**** ROTATE **** **** ROTATE **** **** ROTATE **** **** ROTATE ****

Find this Story

Print, a form you can hold

Wireless download to your Amazon Kindle

Look for a summary or analysis of this Story.

Enjoy this? Share it!

The Absolute Zero
by [?]

“Isn’t there some way you can save him, Professor Kennedy? You must come out to Briar Lake.”

When a handsome woman like Mrs. Fraser Ferris pleads, she is irresistible. Not only that, but the story which she had not trusted either to a message or a messenger was deeply interesting, for, already, it had set agog the fashionable country house colony.

Mrs. Ferris had come to us not as the social leader now, but as a mother. Only the night before her son, young Fraser, had been arrested by the local authorities at Briar Lake on the charge of homicide. I had read the meager dispatch in the morning papers and had wondered what the whole story might be.

“You see, Professor Kennedy,” she began in an agitated voice as soon as she arrived at the laboratory and introduced herself to us, “day before yesterday, Fraser was boxing at the Country Club with another young man, Irving Evans.”

Kennedy nodded. Both of them were well known. Ferris had been the All-America tackle on the University football team a couple of years previous and Evans was a crack pitcher several years before.

“Irving,” she continued, adding, “of course I call him Irving, for his mother and I were schoolgirls together–Irving, I believe, fell unconscious during the bout. I’m telling you just what Fraser told me.

“The other men in the Club gymnasium at the time carried him into the locker-room and there they all did what they could to revive him. They succeeded finally, but when he regained consciousness he complained of a burning sensation in his stomach, or, rather, as Fraser says, just below the point where his ribs come together. They say, too, that there was a red spot on his skin, about the size of a half-dollar.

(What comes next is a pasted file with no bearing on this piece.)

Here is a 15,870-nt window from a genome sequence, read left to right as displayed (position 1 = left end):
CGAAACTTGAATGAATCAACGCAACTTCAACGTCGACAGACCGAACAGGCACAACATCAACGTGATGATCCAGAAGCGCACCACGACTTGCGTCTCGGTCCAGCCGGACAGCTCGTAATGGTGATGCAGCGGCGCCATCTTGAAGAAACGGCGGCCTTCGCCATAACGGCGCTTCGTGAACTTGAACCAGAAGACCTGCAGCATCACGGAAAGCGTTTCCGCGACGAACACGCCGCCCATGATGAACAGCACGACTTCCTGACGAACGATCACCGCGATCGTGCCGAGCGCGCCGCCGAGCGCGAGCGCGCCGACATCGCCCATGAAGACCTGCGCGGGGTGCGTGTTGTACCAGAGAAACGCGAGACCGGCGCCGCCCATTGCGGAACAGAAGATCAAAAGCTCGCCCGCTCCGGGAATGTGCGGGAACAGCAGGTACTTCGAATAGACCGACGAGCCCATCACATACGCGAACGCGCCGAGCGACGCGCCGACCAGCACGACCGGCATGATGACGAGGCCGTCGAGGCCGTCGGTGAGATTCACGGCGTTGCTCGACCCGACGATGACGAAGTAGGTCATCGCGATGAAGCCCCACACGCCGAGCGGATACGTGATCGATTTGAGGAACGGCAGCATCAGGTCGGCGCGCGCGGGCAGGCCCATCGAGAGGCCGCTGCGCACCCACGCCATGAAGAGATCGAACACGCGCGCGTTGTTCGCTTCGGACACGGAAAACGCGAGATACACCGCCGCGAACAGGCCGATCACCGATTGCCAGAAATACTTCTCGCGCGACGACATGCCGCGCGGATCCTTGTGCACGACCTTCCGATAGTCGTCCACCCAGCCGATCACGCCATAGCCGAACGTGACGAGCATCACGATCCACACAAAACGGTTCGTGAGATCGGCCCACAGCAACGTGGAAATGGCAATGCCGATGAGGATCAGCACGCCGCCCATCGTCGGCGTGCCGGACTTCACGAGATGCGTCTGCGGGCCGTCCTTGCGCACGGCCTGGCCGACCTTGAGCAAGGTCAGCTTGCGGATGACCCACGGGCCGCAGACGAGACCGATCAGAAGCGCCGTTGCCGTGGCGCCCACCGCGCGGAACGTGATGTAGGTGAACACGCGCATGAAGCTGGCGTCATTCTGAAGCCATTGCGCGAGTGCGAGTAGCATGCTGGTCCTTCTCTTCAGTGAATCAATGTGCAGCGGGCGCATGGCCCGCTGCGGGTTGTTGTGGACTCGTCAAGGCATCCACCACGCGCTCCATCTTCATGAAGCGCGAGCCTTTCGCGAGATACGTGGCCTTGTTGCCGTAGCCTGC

“Finally,” she continued with a sigh, “the other men took Irving home–but he lapsed into a half-comatose condition. He never got better. He–he died the next day–yesterday.”

It was evidently a great effort for Mrs. Ferris to talk of the affair which had involved her son, but she had made up her mind to face the necessity and was going through it bravely.

“Of course,” she resumed a moment later, “the death of Irving Evans caused a great deal of talking. It was natural in a community like Briar Lake. But I don’t think anything would have been thought about it, out of the way, if the afternoon after his death–yesterday–the body of one of the Club’s stewards, Benson, had not been found jammed into a trunk. Apparently, it had been dumped off an automobile in one of the most lonely sections of the country.

“In fact,” she went on, “it was the sort of thing that might have taken place, one would say, in the dark alleys of a big city. But in a country resort like Briar Lake, the very uncommonness of such a case called added attention to it.”

“I understand,” agreed Craig, “but why did they suspect your son?”

“That’s the ridiculous part of it, at least to me,” hastened the mother to her son’s defense. “Both Irving and my son, as you know, were former University athletic stars, and, as in all country clubs, I suppose, that meant popularity. Irving was engaged to Anita Allison. Anita is one of the most beautiful and popular girls in the younger set, a splendid golfer, charming and clever, the life of the Club at the dances and teas.”

Mrs. Ferris paused as though she would convey to us just the social status of everyone concerned.

“Of course,” she threw in parenthetically, “you know the Allisons are reputed to be quite well off. When old Mr. Allison died, Anita’s brother, Dean, several years older than herself, inherited the brokerage business of his father and, according to the will, assumed the guardianship of his younger sister.”

She seemed to be considering something, then suddenly to make up her mind to tell it. “I suppose everyone knows it,” she resumed, “and you ought to know it, too. Fraser was–er–one of Anita’s unsuccessful suitors. In fact, Anita had been sought by nearly all of the most eligible young fellows of the Club. I don’t think there were many who had not at some time or other offered her his whole heart as well as his fortune.